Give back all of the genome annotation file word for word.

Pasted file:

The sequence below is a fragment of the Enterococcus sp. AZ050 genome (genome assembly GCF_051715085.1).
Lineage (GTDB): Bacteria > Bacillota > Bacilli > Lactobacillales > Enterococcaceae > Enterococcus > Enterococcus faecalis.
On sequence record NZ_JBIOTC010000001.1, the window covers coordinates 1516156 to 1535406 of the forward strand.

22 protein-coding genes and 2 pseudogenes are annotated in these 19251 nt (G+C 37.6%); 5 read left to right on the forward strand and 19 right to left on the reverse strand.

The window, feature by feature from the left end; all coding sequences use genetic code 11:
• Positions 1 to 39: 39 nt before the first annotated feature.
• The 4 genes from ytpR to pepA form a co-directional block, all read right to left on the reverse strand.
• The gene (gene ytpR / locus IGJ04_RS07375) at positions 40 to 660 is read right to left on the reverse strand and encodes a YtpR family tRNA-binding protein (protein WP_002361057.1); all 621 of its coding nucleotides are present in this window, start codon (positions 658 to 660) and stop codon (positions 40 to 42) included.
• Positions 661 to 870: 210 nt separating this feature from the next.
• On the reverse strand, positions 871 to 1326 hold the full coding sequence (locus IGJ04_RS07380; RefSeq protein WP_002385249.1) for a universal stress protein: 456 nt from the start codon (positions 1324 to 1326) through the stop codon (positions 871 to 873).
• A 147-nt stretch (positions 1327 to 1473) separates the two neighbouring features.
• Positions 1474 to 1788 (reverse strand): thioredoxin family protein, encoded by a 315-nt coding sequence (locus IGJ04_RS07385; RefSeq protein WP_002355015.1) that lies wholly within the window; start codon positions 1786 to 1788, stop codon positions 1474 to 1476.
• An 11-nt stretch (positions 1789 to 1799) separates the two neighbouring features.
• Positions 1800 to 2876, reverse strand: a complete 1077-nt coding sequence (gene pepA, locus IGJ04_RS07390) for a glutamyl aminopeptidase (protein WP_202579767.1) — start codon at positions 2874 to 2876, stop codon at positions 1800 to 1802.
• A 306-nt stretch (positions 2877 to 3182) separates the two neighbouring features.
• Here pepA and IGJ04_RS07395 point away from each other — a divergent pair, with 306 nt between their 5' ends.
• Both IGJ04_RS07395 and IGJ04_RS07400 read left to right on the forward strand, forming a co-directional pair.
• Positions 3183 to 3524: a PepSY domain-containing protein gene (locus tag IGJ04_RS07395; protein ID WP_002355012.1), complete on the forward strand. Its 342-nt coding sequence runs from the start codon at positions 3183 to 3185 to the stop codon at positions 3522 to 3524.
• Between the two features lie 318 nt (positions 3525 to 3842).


The sequence below is a fragment of the Enterococcus sp. AZ050 genome (genome assembly GCF_051715085.1).
Lineage (GTDB): Bacteria > Bacillota > Bacilli > Lactobacillales > Enterococcaceae > Enterococcus > Enterococcus faecalis.
On sequence record NZ_JBIOTC010000001.1, the window covers coordinates 1516156 to 1535406 of the forward strand.

22 protein-coding genes and 2 pseudogenes are annotated in these 19251 nt (G+C 37.6%); 5 read left to right on the forward strand and 19 right to left on the reverse strand.

The window, feature by feature from the left end; all coding sequences use genetic code 11:
• Positions 1 to 39: 39 nt before the first annotated feature.
• The 4 genes from ytpR to pepA form a co-directional block, all read right to left on the reverse strand.
• The gene (gene ytpR / locus IGJ04_RS07375) at positions 40 to 660 is read right to left on the reverse strand and encodes a YtpR family tRNA-binding protein (protein WP_002361057.1); all 621 of its coding nucleotides are present in this window, start codon (positions 658 to 660) and stop codon (positions 40 to 42) included.
• Positions 661 to 870: 210 nt separating this feature from the next.
• On the reverse strand, positions 871 to 1326 hold the full coding sequence (locus IGJ04_RS07380; RefSeq protein WP_002385249.1) for a universal stress protein: 456 nt from the start codon (positions 1324 to 1326) through the stop codon (positions 871 to 873).
• A 147-nt stretch (positions 1327 to 1473) separates the two neighbouring features.
• Positions 1474 to 1788 (reverse strand): thioredoxin family protein, encoded by a 315-nt coding sequence (locus IGJ04_RS07385; RefSeq protein WP_002355015.1) that lies wholly within the window; start codon positions 1786 to 1788, stop codon positions 1474 to 1476.
• An 11-nt stretch (positions 1789 to 1799) separates the two neighbouring features.
• Positions 1800 to 2876, reverse strand: a complete 1077-nt coding sequence (gene pepA, locus IGJ04_RS07390) for a glutamyl aminopeptidase (protein WP_202579767.1) — start codon at positions 2874 to 2876, stop codon at positions 1800 to 1802.
• A 306-nt stretch (positions 2877 to 3182) separates the two neighbouring features.
• Here pepA and IGJ04_RS07395 point away from each other — a divergent pair, with 306 nt between their 5' ends.
• Both IGJ04_RS07395 and IGJ04_RS07400 read left to right on the forward strand, forming a co-directional pair.
• Positions 3183 to 3524: a PepSY domain-containing protein gene (locus tag IGJ04_RS07395; protein ID WP_002355012.1), complete on the forward strand. Its 342-nt coding sequence runs from the start codon at positions 3183 to 3185 to the stop codon at positions 3522 to 3524.
• Between the two features lie 318 nt (positions 3525 to 3842).